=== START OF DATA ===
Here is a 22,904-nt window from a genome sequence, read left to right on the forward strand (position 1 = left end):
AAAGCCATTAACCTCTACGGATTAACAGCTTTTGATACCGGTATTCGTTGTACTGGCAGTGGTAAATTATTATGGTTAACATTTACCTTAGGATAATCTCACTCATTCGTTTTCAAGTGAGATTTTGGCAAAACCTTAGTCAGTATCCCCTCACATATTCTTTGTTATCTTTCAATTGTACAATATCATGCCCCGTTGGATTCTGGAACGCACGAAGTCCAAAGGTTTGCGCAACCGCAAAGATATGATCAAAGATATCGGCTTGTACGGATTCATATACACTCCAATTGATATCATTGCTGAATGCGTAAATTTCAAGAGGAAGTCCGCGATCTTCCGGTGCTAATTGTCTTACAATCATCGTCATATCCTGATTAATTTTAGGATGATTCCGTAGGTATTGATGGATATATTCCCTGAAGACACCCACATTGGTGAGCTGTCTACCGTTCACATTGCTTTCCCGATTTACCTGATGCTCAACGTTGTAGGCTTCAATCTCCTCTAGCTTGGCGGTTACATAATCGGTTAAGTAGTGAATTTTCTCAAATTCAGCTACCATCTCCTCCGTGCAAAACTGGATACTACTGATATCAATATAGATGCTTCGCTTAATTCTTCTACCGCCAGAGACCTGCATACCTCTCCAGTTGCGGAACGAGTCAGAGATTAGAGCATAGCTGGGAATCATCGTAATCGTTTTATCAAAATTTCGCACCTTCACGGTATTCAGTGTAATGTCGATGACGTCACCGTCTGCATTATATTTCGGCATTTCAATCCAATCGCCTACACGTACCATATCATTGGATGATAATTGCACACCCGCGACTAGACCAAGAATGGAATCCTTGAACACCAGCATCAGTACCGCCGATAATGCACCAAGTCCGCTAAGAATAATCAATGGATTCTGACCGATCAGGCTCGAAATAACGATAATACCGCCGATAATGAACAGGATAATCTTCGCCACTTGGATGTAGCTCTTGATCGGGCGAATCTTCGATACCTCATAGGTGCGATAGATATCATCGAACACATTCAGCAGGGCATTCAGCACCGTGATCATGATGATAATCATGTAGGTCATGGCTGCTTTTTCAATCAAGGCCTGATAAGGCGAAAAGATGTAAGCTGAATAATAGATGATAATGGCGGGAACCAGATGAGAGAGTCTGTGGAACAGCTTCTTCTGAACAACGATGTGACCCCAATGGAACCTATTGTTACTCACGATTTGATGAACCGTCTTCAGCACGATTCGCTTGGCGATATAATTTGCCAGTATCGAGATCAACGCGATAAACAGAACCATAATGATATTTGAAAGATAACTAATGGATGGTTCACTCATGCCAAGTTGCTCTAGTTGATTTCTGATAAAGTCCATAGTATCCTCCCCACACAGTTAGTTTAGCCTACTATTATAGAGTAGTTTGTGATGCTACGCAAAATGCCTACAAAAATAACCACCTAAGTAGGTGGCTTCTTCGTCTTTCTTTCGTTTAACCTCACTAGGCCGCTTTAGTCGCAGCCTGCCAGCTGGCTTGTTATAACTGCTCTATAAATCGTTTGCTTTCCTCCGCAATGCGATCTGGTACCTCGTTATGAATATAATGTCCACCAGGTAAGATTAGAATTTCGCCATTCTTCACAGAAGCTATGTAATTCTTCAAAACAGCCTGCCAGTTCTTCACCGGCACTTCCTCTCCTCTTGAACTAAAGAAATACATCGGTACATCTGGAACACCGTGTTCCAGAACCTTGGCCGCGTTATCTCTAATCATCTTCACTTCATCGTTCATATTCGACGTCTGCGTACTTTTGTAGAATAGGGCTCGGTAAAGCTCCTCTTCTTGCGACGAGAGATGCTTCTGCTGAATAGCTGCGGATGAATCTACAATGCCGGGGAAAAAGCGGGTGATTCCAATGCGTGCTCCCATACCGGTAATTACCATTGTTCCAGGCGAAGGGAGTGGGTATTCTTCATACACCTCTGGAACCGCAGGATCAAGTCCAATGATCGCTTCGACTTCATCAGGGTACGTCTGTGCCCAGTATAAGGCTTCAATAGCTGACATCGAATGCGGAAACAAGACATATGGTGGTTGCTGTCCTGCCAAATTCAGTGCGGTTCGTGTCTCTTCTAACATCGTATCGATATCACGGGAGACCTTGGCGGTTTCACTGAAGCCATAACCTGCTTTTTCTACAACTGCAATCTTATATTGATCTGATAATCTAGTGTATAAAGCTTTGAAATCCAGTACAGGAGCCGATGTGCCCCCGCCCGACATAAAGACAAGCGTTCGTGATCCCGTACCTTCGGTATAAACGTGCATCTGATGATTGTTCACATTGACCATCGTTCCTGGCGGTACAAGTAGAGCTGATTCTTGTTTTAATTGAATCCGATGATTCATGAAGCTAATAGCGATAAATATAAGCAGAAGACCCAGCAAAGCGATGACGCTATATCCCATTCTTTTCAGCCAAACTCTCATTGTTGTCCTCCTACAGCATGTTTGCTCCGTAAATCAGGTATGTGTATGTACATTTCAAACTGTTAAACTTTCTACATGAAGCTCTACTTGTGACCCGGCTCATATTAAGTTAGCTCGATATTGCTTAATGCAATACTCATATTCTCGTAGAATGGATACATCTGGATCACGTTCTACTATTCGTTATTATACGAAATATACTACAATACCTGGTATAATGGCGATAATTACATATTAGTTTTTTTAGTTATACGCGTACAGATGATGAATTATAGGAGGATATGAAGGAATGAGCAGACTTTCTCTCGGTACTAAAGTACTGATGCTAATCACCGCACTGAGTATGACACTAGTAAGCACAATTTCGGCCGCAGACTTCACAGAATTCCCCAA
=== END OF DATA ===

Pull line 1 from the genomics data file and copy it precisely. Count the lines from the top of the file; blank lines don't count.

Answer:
Here is a 22,904-nt window from a genome sequence, read left to right on the forward strand (position 1 = left end):